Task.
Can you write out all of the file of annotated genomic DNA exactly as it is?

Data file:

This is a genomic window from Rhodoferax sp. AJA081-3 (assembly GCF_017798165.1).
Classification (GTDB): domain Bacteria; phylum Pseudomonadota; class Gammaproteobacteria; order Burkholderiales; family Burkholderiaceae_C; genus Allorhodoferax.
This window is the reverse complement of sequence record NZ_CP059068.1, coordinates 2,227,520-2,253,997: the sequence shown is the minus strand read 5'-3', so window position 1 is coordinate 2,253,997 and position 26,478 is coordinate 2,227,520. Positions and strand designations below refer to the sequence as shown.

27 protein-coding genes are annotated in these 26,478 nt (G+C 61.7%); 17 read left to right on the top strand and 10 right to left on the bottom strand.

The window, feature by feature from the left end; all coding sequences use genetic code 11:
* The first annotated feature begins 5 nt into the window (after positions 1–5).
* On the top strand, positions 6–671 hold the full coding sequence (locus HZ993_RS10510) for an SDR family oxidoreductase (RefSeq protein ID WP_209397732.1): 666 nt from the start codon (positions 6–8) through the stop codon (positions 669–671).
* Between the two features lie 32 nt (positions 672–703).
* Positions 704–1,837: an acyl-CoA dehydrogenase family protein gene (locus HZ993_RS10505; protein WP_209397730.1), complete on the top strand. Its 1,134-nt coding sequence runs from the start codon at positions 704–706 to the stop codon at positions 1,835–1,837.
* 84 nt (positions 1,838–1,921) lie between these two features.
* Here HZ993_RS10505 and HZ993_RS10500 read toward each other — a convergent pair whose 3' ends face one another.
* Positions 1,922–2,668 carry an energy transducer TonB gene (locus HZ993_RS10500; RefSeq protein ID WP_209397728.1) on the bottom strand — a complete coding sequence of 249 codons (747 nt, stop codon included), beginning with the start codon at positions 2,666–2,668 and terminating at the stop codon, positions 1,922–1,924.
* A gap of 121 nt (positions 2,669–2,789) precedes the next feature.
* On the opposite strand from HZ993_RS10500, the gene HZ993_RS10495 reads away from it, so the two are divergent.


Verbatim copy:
This is a genomic window from Rhodoferax sp. AJA081-3 (assembly GCF_017798165.1).
Classification (GTDB): domain Bacteria; phylum Pseudomonadota; class Gammaproteobacteria; order Burkholderiales; family Burkholderiaceae_C; genus Allorhodoferax.
This window is the reverse complement of sequence record NZ_CP059068.1, coordinates 2,227,520-2,253,997: the sequence shown is the minus strand read 5'-3', so window position 1 is coordinate 2,253,997 and position 26,478 is coordinate 2,227,520. Positions and strand designations below refer to the sequence as shown.

27 protein-coding genes are annotated in these 26,478 nt (G+C 61.7%); 17 read left to right on the top strand and 10 right to left on the bottom strand.

The window, feature by feature from the left end; all coding sequences use genetic code 11:
* The first annotated feature begins 5 nt into the window (after positions 1–5).
* On the top strand, positions 6–671 hold the full coding sequence (locus HZ993_RS10510) for an SDR family oxidoreductase (RefSeq protein ID WP_209397732.1): 666 nt from the start codon (positions 6–8) through the stop codon (positions 669–671).
* Between the two features lie 32 nt (positions 672–703).
* Positions 704–1,837: an acyl-CoA dehydrogenase family protein gene (locus HZ993_RS10505; protein WP_209397730.1), complete on the top strand. Its 1,134-nt coding sequence runs from the start codon at positions 704–706 to the stop codon at positions 1,835–1,837.
* 84 nt (positions 1,838–1,921) lie between these two features.
* Here HZ993_RS10505 and HZ993_RS10500 read toward each other — a convergent pair whose 3' ends face one another.
* Positions 1,922–2,668 carry an energy transducer TonB gene (locus HZ993_RS10500; RefSeq protein ID WP_209397728.1) on the bottom strand — a complete coding sequence of 249 codons (747 nt, stop codon included), beginning with the start codon at positions 2,666–2,668 and terminating at the stop codon, positions 1,922–1,924.
* A gap of 121 nt (positions 2,669–2,789) precedes the next feature.
* On the opposite strand from HZ993_RS10500, the gene HZ993_RS10495 reads away from it, so the two are divergent.